A summary of the most common chemical descriptors (InChI Key and SMILES codes) for Heptane are summarized together with 3D and 2D structures and relevant physico-chemical properties.

What is the Heptane?

The molecule Heptane presents a molecular formula of C7H16 and its IUPAC name is heptane.

Heptane is an organic compound with the chemical formula C7H16. It is a colourless liquid with a strong, characteristic odour. Heptane is widely used as a solvent and as a fuel component in petrol..

Heptane is a hydrocarbon, a compound consisting of hydrogen and carbon. The name heptane comes from the Greek hepta, meaning seven, because it has seven carbon atoms. The molecular structure of heptane is a chain of seven carbon atoms with hydrogen atoms attached to them..

Heptane is a non-polar molecule. This means that the electrons in the molecule are shared equally between the atoms, and the molecule does not have a permanent dipole moment. Heptane is insoluble in water but is miscible with most organic solvents..

Heptane is a highly flammable liquid and vapor. The flash point of heptane is -4°C and the autoignition temperature is 227°C. Heptane is used as a solvent and as a fuel component in petrol. Heptane is also used in the production of rubber and plastics..

Heptane is a health hazard. Exposure to heptane can cause irritation to the skin, eyes and respiratory tract. Inhalation of heptane can cause dizziness, headache and nausea. Heptane is also a fire hazard..

3D structure

Cartesian coordinates

Geometry of Heptane in x, y and z coordinates (Å units) to copy/paste elsewhere. Generated with Open Babel software.

2D drawing


Heptane IMNFDUFMRHMDMM-UHFFFAOYSA-N chemical compound 2D structure molecule svg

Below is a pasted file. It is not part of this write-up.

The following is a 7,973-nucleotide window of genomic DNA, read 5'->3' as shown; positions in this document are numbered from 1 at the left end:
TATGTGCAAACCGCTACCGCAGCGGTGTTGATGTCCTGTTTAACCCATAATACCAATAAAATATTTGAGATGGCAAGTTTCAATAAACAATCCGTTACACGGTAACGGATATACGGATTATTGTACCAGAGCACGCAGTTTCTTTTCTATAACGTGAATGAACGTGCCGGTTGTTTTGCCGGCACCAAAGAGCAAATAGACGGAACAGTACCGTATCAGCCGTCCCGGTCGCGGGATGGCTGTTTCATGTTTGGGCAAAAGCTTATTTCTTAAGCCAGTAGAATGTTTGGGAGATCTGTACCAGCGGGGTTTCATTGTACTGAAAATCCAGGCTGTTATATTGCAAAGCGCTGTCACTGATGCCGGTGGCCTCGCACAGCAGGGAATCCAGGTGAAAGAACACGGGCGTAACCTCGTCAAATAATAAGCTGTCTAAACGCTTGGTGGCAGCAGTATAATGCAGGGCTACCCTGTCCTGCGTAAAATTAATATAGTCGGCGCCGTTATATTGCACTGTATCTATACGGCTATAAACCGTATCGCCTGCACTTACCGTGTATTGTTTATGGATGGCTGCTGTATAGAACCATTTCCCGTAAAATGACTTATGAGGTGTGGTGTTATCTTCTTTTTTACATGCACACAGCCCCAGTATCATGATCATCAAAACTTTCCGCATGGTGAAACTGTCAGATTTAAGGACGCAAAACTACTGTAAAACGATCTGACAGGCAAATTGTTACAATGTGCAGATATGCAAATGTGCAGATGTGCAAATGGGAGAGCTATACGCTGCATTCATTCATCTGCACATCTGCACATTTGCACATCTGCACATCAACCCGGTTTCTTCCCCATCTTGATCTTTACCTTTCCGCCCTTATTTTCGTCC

Molecule descriptors

IUPAC nameheptane
InChI codeInChI=1S/C12H26S/c1-3-5-7-9-11-13-12-10-8-6-4-2/h3-12H2,1-2H3

Other names (synonyms)

IUPAC nomenclature provides a standardized method for naming chemical compounds. Although this system is widely used in chemistry, many chemical compounds have also other names commonly used in different contexts. These synonyms can come from a variety of sources and are used for a variety of purposes.

One common source of synonyms for chemical compounds is the common or trivial names, assigned on the basis of appearance, properties, or origin of the molecule.

Another source of synonyms are historical or obsolete names employed in the past, however replaced nowadays by more modern or standardized names.

In addition to common and historical names, chemical compounds may also have synonyms that are specific to a particular field or industry.

Reference codes for other databases

There exist several different chemical codes commonly used in orded to identify molecules:

Physico-Chemical properties

IUPAC nameheptane
Molecular formulaC7H16
Molecular weight100.202
Melting point (ºC)-91
Boiling point (ºC)98
Density (g/cm3)0.684
Molar refractivity35.76
Topological polar surface area25.3

LogP and topological polar surface area (TPSA) values were estimated using Open Babel software.

The n-octanol/water partition coeficient (Kow) data is applied in toxicology and drug research. Kow values are used, to guess the environmental fate of persistent organic pollutants. High partition coefficients values, tend to accumulate in the fatty tissue of organisms. Molecules with a log(Kow) (or LogP) greater than 5 are considered to bioaccumulate.

TPSA values are the sum of the surface area over all polar atoms or molecules, mainly oxygen and nitrogen, also including hydrogen atoms.

In medicinal chemistry, TPSA is used to assess the ability of a drug to permeabilise cells.

For molecules to penetrate the blood-brain barrier (and act on receptors in the central nervous system), TPSA values below 90 Å2 are required. Thus, molecules with a polar surface area greater than 140 Å2 tend to be poorly permeable to cell membranes.